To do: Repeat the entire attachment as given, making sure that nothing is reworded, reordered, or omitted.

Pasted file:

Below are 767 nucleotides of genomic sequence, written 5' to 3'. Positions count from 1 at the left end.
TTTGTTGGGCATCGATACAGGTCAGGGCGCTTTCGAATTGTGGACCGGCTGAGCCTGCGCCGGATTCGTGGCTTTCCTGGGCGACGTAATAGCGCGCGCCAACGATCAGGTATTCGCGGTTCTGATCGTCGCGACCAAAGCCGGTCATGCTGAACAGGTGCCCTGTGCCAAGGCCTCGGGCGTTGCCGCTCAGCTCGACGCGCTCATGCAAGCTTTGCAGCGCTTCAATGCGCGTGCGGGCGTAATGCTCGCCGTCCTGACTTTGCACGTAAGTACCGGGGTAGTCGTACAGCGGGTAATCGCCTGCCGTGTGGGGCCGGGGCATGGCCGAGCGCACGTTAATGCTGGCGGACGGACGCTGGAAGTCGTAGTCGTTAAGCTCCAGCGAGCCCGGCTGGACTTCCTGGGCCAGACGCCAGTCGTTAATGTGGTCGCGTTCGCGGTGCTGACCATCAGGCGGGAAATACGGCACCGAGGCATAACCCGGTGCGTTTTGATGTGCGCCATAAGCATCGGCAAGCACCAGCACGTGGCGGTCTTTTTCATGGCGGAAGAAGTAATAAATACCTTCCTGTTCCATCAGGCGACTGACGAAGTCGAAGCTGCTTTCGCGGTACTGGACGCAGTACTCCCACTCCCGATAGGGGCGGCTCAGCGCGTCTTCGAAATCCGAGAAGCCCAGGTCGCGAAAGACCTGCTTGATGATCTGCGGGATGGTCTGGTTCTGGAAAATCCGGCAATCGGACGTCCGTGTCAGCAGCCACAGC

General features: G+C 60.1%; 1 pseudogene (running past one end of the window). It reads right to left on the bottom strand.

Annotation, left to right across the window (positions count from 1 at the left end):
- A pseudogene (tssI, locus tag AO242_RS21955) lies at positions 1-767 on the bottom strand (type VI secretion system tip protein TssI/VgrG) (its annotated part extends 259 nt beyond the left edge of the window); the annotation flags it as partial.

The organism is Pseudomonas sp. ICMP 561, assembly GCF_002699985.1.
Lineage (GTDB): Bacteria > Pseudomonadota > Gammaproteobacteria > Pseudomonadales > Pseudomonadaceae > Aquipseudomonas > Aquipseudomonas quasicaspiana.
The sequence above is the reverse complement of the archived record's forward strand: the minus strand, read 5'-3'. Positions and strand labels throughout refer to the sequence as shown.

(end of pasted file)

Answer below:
Below are 767 nucleotides of genomic sequence, written 5' to 3'. Positions count from 1 at the left end.
TTTGTTGGGCATCGATACAGGTCAGGGCGCTTTCGAATTGTGGACCGGCTGAGCCTGCGCCGGATTCGTGGCTTTCCTGGGCGACGTAATAGCGCGCGCCAACGATCAGGTATTCGCGGTTCTGATCGTCGCGACCAAAGCCGGTCATGCTGAACAGGTGCCCTGTGCCAAGGCCTCGGGCGTTGCCGCTCAGCTCGACGCGCTCATGCAAGCTTTGCAGCGCTTCAATGCGCGTGCGGGCGTAATGCTCGCCGTCCTGACTTTGCACGTAAGTACCGGGGTAGTCGTACAGCGGGTAATCGCCTGCCGTGTGGGGCCGGGGCATGGCCGAGCGCACGTTAATGCTGGCGGACGGACGCTGGAAGTCGTAGTCGTTAAGCTCCAGCGAGCCCGGCTGGACTTCCTGGGCCAGACGCCAGTCGTTAATGTGGTCGCGTTCGCGGTGCTGACCATCAGGCGGGAAATACGGCACCGAGGCATAACCCGGTGCGTTTTGATGTGCGCCATAAGCATCGGCAAGCACCAGCACGTGGCGGTCTTTTTCATGGCGGAAGAAGTAATAAATACCTTCCTGTTCCATCAGGCGACTGACGAAGTCGAAGCTGCTTTCGCGGTACTGGACGCAGTACTCCCACTCCCGATAGGGGCGGCTCAGCGCGTCTTCGAAATCCGAGAAGCCCAGGTCGCGAAAGACCTGCTTGATGATCTGCGGGATGGTCTGGTTCTGGAAAATCCGGCAATCGGACGTCCGTGTCAGCAGCCACAGC

General features: G+C 60.1%; 1 pseudogene (running past one end of the window). It reads right to left on the bottom strand.

Annotation, left to right across the window (positions count from 1 at the left end):
- A pseudogene (tssI, locus tag AO242_RS21955) lies at positions 1-767 on the bottom strand (type VI secretion system tip protein TssI/VgrG) (its annotated part extends 259 nt beyond the left edge of the window); the annotation flags it as partial.

The organism is Pseudomonas sp. ICMP 561, assembly GCF_002699985.1.
Lineage (GTDB): Bacteria > Pseudomonadota > Gammaproteobacteria > Pseudomonadales > Pseudomonadaceae > Aquipseudomonas > Aquipseudomonas quasicaspiana.
The sequence above is the reverse complement of the archived record's forward strand: the minus strand, read 5'-3'. Positions and strand labels throughout refer to the sequence as shown.